I’m a mother of 17 month old twins. I take them to an indoor play gym once a week at the local community center. Toddlers, I’m learning, hit, pinch, bite and scream. I often observe them subjecting each other to this behavior in the hopes of obtaining exclusive access to that coveted piece of Little Tykes equipment. We mothers hover nearby and, at the sight of any bad behavior, admonish our kids to “be nice.” One day as I was dragging my child away from a Tykes Patrol Police Car that was already occupied, I came to the realization that most adults have been told to “be nice” from a very early age.  We all know that it means be nice to each other. And while I agree it’s important to be nice to others, I find it interesting that many of us have reached adulthood without having been admonished over the years to be nice to ourselves.

I for one am a person who loves to please – an approval whore as Martha Beck puts it. Over the years, I’ve worked very hard at the first kind of being nice. To name only a few examples, I’ve spent time in a hospice caring for people dying of AIDS, volunteered on a hotline for survivors of sexual assault, delivered warm meals to the elderly, written letters on behalf of political prisoners…  but I had a dirty little secret. In all of my caring for, advocating on behalf of and delivering to, I never quite found this work fulfilling. I expected it to fill me up, so to speak, and when it didn’t, I felt confused and inadequate.

What I now see is that fulfillment shows up when we are doing things that truly reflect our heart’s desire. I was spending all that time being nice for the wrong reasons: because I wanted to do what I was told; because I wanted to be loved, respected and admired; because I felt that it was my obligation to do for others in return for all the blessings I enjoy in my life.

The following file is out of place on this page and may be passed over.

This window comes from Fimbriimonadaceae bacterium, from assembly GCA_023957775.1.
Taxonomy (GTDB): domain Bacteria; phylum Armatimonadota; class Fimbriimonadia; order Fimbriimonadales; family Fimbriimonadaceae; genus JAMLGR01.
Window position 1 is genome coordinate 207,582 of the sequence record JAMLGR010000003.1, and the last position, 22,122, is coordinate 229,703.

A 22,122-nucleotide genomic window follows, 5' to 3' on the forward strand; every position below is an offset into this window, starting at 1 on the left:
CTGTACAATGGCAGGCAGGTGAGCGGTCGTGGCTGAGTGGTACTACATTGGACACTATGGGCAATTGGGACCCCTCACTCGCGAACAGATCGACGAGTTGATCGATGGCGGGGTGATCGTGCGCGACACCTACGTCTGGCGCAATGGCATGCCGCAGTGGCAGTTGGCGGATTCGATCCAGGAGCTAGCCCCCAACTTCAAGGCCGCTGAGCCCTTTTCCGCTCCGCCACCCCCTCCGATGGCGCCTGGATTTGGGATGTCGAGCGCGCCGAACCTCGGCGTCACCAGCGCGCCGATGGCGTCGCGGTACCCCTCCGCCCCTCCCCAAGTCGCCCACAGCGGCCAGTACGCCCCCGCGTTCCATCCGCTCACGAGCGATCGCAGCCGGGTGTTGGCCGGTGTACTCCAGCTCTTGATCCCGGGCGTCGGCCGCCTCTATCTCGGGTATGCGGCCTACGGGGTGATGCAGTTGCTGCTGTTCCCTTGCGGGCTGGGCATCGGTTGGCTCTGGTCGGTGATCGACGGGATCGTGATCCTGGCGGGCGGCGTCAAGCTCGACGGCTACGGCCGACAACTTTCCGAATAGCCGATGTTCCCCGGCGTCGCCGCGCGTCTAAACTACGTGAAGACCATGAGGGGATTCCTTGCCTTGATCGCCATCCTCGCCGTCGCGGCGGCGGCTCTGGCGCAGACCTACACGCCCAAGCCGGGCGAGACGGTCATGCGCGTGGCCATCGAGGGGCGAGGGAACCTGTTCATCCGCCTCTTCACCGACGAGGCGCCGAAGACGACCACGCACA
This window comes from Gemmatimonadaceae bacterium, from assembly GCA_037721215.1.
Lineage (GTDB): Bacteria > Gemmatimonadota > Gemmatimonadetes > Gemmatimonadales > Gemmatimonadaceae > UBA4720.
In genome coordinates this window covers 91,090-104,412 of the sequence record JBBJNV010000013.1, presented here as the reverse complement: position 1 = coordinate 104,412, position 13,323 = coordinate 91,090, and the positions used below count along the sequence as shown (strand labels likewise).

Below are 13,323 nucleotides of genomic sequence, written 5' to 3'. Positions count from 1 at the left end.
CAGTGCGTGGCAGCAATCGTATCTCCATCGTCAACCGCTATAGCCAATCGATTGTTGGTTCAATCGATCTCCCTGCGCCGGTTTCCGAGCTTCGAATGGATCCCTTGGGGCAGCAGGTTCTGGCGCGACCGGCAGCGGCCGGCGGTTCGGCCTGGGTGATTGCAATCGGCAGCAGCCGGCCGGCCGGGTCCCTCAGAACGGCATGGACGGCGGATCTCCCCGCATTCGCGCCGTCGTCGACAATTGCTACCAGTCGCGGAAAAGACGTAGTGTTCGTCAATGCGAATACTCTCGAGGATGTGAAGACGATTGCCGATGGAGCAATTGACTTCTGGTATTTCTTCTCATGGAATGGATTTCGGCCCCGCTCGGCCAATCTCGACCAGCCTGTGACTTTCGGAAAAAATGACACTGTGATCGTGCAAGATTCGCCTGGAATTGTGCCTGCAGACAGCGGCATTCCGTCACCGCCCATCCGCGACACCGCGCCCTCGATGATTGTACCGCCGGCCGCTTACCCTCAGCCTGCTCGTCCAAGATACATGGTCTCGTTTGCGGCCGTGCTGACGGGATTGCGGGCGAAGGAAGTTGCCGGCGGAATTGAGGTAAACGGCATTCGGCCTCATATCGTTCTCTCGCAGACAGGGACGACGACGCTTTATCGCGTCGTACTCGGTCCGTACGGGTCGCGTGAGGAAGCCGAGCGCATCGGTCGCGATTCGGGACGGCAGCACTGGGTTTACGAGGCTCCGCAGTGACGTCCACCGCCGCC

Quoting Russ Harris in his book The Happiness Trap:

“If you’re giving to charity to get rid of thoughts that you’re selfish, or you’re throwing yourself into your work to avoid feelings of inadequacy, or you’re looking after your friends to counteract fears of rejection, then chances are, you won’t get much satisfaction out of those activities. Why not? Because your primary motivation is the avoidance of unpleasant thoughts and feelings, this drains the joy and vitality from what you are doing.”

My advice to all you unhappy do-gooders out there? (You know who you are.) Learn to be nice to yourself. Find out what really makes you happy and give yourself permission to have fun. This is your higher self steering you in the direction of your best life. When you learn to listen to your heart, you will always end up doing something that is of service to the world. As Richard Nelson Bolles, author of What Color is Your Parachute says “Your mission in life is where your deep joy and the world’s deep hunger meet.”

Related posts:


Leave a Reply